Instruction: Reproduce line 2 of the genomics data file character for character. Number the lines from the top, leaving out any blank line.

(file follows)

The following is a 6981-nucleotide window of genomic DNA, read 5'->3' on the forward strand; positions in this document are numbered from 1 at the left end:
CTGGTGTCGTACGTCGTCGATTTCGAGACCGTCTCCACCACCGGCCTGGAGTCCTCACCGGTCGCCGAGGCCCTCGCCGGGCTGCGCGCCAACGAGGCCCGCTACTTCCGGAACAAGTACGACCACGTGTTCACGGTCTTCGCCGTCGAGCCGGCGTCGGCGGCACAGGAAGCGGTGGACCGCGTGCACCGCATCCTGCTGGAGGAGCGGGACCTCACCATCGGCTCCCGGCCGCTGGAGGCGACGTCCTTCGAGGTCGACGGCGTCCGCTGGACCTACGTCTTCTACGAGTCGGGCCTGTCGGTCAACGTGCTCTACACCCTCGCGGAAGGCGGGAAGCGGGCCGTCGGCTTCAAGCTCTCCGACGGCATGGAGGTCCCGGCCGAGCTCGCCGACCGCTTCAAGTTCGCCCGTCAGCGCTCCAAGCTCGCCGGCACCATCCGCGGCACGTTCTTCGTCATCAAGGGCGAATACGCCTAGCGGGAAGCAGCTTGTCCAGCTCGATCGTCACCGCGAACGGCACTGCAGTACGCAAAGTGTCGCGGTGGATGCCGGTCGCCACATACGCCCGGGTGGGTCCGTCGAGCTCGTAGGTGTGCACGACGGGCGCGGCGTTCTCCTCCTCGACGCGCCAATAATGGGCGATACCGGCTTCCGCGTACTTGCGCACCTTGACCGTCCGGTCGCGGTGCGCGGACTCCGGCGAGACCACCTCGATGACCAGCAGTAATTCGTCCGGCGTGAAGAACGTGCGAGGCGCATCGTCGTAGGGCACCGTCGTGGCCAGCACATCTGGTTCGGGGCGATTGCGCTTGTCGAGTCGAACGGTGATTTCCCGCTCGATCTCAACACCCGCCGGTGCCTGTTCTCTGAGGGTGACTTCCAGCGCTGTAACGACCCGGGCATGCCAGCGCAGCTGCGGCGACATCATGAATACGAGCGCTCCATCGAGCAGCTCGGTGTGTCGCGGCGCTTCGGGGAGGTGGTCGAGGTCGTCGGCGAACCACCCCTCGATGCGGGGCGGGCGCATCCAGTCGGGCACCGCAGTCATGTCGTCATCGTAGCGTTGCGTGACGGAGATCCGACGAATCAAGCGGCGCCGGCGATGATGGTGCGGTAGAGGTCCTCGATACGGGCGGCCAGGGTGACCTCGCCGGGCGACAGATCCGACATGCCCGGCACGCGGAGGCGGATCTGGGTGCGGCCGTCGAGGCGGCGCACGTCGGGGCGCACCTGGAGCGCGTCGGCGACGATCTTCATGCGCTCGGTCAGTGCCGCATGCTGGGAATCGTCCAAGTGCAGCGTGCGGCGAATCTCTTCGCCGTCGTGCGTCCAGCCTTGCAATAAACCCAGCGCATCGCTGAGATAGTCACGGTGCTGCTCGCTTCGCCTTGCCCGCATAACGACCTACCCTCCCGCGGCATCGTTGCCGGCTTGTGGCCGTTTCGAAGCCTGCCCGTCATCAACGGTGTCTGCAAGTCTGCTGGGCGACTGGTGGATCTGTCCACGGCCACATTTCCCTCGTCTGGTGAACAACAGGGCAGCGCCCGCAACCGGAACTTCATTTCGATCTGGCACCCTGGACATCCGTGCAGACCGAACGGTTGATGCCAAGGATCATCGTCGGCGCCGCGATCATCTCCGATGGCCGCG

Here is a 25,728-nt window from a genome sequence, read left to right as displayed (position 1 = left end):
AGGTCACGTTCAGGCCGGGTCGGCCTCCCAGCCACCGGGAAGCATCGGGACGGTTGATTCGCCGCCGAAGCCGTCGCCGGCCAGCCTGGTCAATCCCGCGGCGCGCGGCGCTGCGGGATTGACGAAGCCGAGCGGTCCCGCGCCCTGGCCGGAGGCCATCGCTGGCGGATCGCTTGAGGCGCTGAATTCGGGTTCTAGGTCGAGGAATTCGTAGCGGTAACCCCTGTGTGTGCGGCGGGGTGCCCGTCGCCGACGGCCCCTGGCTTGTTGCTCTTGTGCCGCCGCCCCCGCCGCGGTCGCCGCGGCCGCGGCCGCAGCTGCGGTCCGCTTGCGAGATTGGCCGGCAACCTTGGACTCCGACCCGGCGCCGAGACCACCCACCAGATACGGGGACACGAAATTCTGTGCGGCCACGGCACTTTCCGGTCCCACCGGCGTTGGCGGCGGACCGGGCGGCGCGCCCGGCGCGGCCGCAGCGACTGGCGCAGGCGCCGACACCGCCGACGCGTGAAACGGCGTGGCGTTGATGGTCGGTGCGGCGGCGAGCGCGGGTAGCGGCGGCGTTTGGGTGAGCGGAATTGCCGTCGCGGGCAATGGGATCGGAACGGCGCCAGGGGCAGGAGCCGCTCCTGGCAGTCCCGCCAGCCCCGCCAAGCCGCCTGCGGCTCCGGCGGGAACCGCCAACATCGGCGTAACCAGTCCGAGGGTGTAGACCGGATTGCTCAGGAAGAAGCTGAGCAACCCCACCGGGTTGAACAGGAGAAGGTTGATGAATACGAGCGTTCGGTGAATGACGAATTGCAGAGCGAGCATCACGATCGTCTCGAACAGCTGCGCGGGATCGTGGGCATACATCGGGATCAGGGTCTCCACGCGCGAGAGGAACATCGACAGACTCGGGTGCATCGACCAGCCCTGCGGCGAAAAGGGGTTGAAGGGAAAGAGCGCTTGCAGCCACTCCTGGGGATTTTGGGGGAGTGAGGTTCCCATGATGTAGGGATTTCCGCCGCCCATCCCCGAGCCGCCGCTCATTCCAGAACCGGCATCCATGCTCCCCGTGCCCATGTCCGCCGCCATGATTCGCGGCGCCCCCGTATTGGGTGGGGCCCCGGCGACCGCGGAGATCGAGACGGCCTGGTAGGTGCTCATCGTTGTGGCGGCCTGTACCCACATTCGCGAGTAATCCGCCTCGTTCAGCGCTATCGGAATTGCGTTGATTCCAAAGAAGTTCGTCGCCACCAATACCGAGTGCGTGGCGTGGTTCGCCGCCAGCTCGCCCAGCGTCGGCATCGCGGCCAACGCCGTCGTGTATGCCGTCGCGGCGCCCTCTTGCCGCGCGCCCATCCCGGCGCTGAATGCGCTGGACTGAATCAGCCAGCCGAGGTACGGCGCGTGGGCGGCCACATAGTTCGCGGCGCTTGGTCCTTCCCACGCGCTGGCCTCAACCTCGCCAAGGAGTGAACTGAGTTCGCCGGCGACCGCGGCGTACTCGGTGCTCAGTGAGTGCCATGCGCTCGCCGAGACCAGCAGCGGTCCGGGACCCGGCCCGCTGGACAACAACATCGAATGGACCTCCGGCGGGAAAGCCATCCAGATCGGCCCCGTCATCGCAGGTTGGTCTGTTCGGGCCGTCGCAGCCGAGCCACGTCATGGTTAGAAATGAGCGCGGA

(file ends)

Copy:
CTGGTGTCGTACGTCGTCGATTTCGAGACCGTCTCCACCACCGGCCTGGAGTCCTCACCGGTCGCCGAGGCCCTCGCCGGGCTGCGCGCCAACGAGGCCCGCTACTTCCGGAACAAGTACGACCACGTGTTCACGGTCTTCGCCGTCGAGCCGGCGTCGGCGGCACAGGAAGCGGTGGACCGCGTGCACCGCATCCTGCTGGAGGAGCGGGACCTCACCATCGGCTCCCGGCCGCTGGAGGCGACGTCCTTCGAGGTCGACGGCGTCCGCTGGACCTACGTCTTCTACGAGTCGGGCCTGTCGGTCAACGTGCTCTACACCCTCGCGGAAGGCGGGAAGCGGGCCGTCGGCTTCAAGCTCTCCGACGGCATGGAGGTCCCGGCCGAGCTCGCCGACCGCTTCAAGTTCGCCCGTCAGCGCTCCAAGCTCGCCGGCACCATCCGCGGCACGTTCTTCGTCATCAAGGGCGAATACGCCTAGCGGGAAGCAGCTTGTCCAGCTCGATCGTCACCGCGAACGGCACTGCAGTACGCAAAGTGTCGCGGTGGATGCCGGTCGCCACATACGCCCGGGTGGGTCCGTCGAGCTCGTAGGTGTGCACGACGGGCGCGGCGTTCTCCTCCTCGACGCGCCAATAATGGGCGATACCGGCTTCCGCGTACTTGCGCACCTTGACCGTCCGGTCGCGGTGCGCGGACTCCGGCGAGACCACCTCGATGACCAGCAGTAATTCGTCCGGCGTGAAGAACGTGCGAGGCGCATCGTCGTAGGGCACCGTCGTGGCCAGCACATCTGGTTCGGGGCGATTGCGCTTGTCGAGTCGAACGGTGATTTCCCGCTCGATCTCAACACCCGCCGGTGCCTGTTCTCTGAGGGTGACTTCCAGCGCTGTAACGACCCGGGCATGCCAGCGCAGCTGCGGCGACATCATGAATACGAGCGCTCCATCGAGCAGCTCGGTGTGTCGCGGCGCTTCGGGGAGGTGGTCGAGGTCGTCGGCGAACCACCCCTCGATGCGGGGCGGGCGCATCCAGTCGGGCACCGCAGTCATGTCGTCATCGTAGCGTTGCGTGACGGAGATCCGACGAATCAAGCGGCGCCGGCGATGATGGTGCGGTAGAGGTCCTCGATACGGGCGGCCAGGGTGACCTCGCCGGGCGACAGATCCGACATGCCCGGCACGCGGAGGCGGATCTGGGTGCGGCCGTCGAGGCGGCGCACGTCGGGGCGCACCTGGAGCGCGTCGGCGACGATCTTCATGCGCTCGGTCAGTGCCGCATGCTGGGAATCGTCCAAGTGCAGCGTGCGGCGAATCTCTTCGCCGTCGTGCGTCCAGCCTTGCAATAAACCCAGCGCATCGCTGAGATAGTCACGGTGCTGCTCGCTTCGCCTTGCCCGCATAACGACCTACCCTCCCGCGGCATCGTTGCCGGCTTGTGGCCGTTTCGAAGCCTGCCCGTCATCAACGGTGTCTGCAAGTCTGCTGGGCGACTGGTGGATCTGTCCACGGCCACATTTCCCTCGTCTGGTGAACAACAGGGCAGCGCCCGCAACCGGAACTTCATTTCGATCTGGCACCCTGGACATCCGTGCAGACCGAACGGTTGATGCCAAGGATCATCGTCGGCGCCGCGATCATCTCCGATGGCCGCG